Figure 5 from Ward et al. shows the fossil. Jump for joy that it’s complete enough for us to tell it comes from the left side!

Despite how fragmentary the femur and ilium are, the researchers were able to estimate the diameter of the femur head and hip socket reliably. The hip joints are smaller than all Early Pleistocene Homo except for the Gona pelvis. Comparing ER 5881 the large contemporaneous KNM-ER 3228 hip bone, the authors found these two specimens to be more different in size than is usually seen between sexes of many primate species. The size difference best matches male-female differences in highly dimorphic species like gorillas.

Ward et al. find that the specimen generally looks like early Homo but that the inferred shape of the pelvic inlet is a little different from all other Early and Middle Pleistocene human fossils. The authors take this discrepancy to suggest that there was more than one “morphotype” (‘kind of shape’), and therefore possibly species, of Homo around 1.9 million years ago. While I wouldn’t just yet go so far as to say this anatomy is due to species differences, I do agree that KNM ER 5881 helps our understanding and appreciation of anatomical variation in our early ancestors. Like all great fossil discoveries, the more we find, the more we learn that we don’t know. Here’s to more Homo hips in the near future!

Quick thought on the Australopithecus deyiremeda maxilla

It will be lots of work to prep my Human Evolution course for the Fall. This past year has seen many major fossil discoveries, and adding to the list is the newly described species Australopithecus deyiremeda (Haile-Selassie et al., 2015). The fossils come from newly announced sites in Ethiopia (here it is on a map!), dating to around 3.4 million years ago. These new fossils are contemporaneous with Australopithecus afarensis, fossils attributed to Kenyanthropus platyops, and whatever the hell the Burtele foot belongs to.

The main specimens are a fairly complete half of a maxilla (upper jaw) and two decent mandibles (lower jaw bones). These fossils do not belong to the same individual (despite all the media pictures of the upper and lower jaws together). One of the most distinctive features of these fossils is how thick, both in absolute and relative terms, the mandibles are, especially given how short they are. What sticks out to me though, is that the upper jaw looks like it might have still had some growing to do. Why on earth would I think so? (The following is based off pictures from the publications, so I could be wrong!)

Extended Figure 1a from the paper. The type specimnen BRT-VP-3/1 maxilla. Front is to the left.

Extended Figure 1a from the paper, the type specimnen BRT-VP-3/1 maxilla viewed from the left side. I’ve added the M2 label for your reading pleasure.

The holotype maxilla (BRT-VP-3/1) is described as coming from a “young adult” in the Supplementary Information. However, it looks like the second molar tooth (M2) is not quite fully erupted and in occlusion, although this could be due to the natural arc of the tooth row. There is no visible wear on the tooth in the pictures, and indeed the Supplementary Information says the tooth is unworn. This means that the tooth is only recently emerged, and may not have passed the gum line, and therefore hasn’t seen much/any use yet. Authors note in the Supplementary Information that there is no M3 (a.k.a. “wisdom tooth”) wear facet on the back of M2 , meaning the last tooth hadn’t yet emerged yet either. So, this all points to a non-adult age by tooth eruption standards.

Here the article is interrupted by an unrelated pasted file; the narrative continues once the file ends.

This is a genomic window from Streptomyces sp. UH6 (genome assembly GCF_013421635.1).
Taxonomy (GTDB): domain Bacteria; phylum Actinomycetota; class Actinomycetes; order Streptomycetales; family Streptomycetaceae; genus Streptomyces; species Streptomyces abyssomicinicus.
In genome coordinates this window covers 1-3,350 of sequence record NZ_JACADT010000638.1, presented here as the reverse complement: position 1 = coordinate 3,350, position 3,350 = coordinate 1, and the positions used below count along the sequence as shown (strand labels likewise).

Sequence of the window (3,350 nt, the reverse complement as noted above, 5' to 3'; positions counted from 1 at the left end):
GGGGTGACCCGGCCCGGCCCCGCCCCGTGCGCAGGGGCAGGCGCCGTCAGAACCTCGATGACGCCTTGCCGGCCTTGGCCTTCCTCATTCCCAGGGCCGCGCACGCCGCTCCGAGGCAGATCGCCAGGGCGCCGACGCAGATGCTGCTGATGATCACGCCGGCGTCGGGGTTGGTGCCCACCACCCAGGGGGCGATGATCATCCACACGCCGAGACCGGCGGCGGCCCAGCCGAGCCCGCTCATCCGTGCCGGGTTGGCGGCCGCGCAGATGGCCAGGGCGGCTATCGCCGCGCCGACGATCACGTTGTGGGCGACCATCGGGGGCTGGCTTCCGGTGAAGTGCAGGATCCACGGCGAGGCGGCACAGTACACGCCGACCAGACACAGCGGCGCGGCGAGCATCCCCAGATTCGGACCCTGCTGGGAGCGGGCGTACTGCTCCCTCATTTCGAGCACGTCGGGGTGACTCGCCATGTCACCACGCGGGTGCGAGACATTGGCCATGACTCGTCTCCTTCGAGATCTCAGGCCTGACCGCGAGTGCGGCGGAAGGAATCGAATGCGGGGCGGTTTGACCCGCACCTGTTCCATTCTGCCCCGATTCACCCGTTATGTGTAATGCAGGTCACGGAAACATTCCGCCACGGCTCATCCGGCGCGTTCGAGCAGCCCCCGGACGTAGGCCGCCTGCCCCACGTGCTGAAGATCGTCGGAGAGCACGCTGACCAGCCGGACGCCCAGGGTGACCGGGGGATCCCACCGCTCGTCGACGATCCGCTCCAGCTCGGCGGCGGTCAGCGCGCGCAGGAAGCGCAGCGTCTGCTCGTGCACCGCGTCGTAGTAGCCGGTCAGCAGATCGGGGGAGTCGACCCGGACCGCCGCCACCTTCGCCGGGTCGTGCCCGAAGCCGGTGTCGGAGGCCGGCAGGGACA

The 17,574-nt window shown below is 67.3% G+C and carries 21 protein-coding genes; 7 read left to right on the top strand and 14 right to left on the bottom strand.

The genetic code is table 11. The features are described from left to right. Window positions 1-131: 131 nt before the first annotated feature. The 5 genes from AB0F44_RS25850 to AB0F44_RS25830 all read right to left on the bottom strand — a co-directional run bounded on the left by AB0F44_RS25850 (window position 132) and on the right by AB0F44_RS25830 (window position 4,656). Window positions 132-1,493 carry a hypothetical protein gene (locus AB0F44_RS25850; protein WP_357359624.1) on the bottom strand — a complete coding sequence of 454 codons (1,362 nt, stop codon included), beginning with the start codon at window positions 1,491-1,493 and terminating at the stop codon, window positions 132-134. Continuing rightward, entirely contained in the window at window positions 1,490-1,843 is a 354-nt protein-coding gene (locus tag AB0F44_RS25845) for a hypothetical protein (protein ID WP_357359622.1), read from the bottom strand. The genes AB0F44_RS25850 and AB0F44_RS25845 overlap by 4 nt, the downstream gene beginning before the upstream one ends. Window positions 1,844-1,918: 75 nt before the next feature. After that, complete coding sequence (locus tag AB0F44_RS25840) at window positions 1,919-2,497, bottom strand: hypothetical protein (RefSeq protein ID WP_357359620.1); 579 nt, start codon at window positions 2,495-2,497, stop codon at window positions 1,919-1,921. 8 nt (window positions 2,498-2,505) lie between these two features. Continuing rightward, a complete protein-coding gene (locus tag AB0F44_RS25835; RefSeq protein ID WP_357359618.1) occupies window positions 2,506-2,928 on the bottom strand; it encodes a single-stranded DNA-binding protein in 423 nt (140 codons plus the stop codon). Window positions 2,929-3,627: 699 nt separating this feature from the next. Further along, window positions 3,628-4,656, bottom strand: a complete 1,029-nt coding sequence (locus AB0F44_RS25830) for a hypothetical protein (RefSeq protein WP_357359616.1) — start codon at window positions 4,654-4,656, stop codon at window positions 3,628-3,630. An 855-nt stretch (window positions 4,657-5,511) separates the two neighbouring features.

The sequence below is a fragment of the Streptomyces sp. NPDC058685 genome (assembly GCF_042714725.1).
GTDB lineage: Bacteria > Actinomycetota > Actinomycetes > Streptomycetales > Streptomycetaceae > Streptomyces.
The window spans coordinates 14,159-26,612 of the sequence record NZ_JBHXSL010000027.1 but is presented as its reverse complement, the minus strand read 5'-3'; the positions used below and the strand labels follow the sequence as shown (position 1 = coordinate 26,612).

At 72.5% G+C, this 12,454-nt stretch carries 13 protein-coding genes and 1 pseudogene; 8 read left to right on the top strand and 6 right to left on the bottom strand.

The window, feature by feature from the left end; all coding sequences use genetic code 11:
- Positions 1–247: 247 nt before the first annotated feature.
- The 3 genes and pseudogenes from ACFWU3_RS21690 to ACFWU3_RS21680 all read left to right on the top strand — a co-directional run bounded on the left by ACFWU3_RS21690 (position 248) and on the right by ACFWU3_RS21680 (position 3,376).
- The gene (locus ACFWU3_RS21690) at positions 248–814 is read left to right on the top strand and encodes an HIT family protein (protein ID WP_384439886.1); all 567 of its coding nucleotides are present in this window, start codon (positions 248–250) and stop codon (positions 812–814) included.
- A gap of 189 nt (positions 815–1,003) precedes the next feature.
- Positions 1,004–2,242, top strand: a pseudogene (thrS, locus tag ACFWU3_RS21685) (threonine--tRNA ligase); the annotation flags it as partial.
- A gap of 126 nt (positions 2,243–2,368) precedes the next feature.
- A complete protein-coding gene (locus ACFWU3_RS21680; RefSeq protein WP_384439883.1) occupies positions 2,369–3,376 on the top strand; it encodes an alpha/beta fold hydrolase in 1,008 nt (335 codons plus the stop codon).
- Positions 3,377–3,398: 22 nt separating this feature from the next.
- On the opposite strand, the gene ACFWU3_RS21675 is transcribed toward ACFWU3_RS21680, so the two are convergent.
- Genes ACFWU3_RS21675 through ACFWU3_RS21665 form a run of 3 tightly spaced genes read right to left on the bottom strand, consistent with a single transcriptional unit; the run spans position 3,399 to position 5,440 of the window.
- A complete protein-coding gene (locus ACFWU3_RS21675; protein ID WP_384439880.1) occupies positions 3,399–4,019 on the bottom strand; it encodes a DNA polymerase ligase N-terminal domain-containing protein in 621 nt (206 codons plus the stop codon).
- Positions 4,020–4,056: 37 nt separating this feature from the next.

Extended Figure 1d from the paper. Same fossil, but from the bottom, like a dentist peering into its mouth. Back is to the bottom.

Extended Figure 1d from the paper. Same fossil, but from the bottom; pretend you’re a dentist peering into its mouth. Back is to the bottom.

In addition, the M2 roots don’t look fully formed. This is especially apparent in Extended Figure 1h, a CT section through the teeth:

Extended Figure 1h from the paper, with a Demirjian developmental stages, modifed from Table 2 from Kuykendall et al., 1996. Compare the M2 roots with  completed roots of the M1 (to the left).

Left side: Extended Figure 1h from the paper. From left to right, the teeth are P3, P4, M1, and M2. For comparison, to the right are Demirjian tooth development stages, modified from Table 2 of Kuykendall, 1996. Also compare the M2 roots with completed roots of the M1.

 

In many human populations, this stage of M2 development is reached (on average) between 11-13 years (Liversidge et al., 2006). In the wild Taï Forest chimpanzee sample, two individuals with M2 root completely formed (Stage H) are 10 and 11 years old (Smith et al., 2010). These apes would not be fully mature and their facial dimensions would likely have increased had they reached adulthood (Zihlman et al., 2007).

So what this suggests to me is that this maxilla may not accurately represent adult anatomy in this newly described species. In humans, the face continues to grow downwards from adolescence into adulthood, and in apes the face continues growing both forward and downward. In the differential diagnosis of A. deyiremeda, Haile-Selassie and team state, in layman’s terms, that the cheeks are positioned more toward the front than in A. afarensis, and that the front of the face doesn’t stick out as much as in A. garhi. If this specimen was not fully grown, it is likely that the true adult anatomy would have had a face that sticks out more and has less forward-positioned cheeks than in this specimen.

But, this is all speculative, and I’d like to reiterate that these observations of dental development are based only on the published pictures. Just a thought!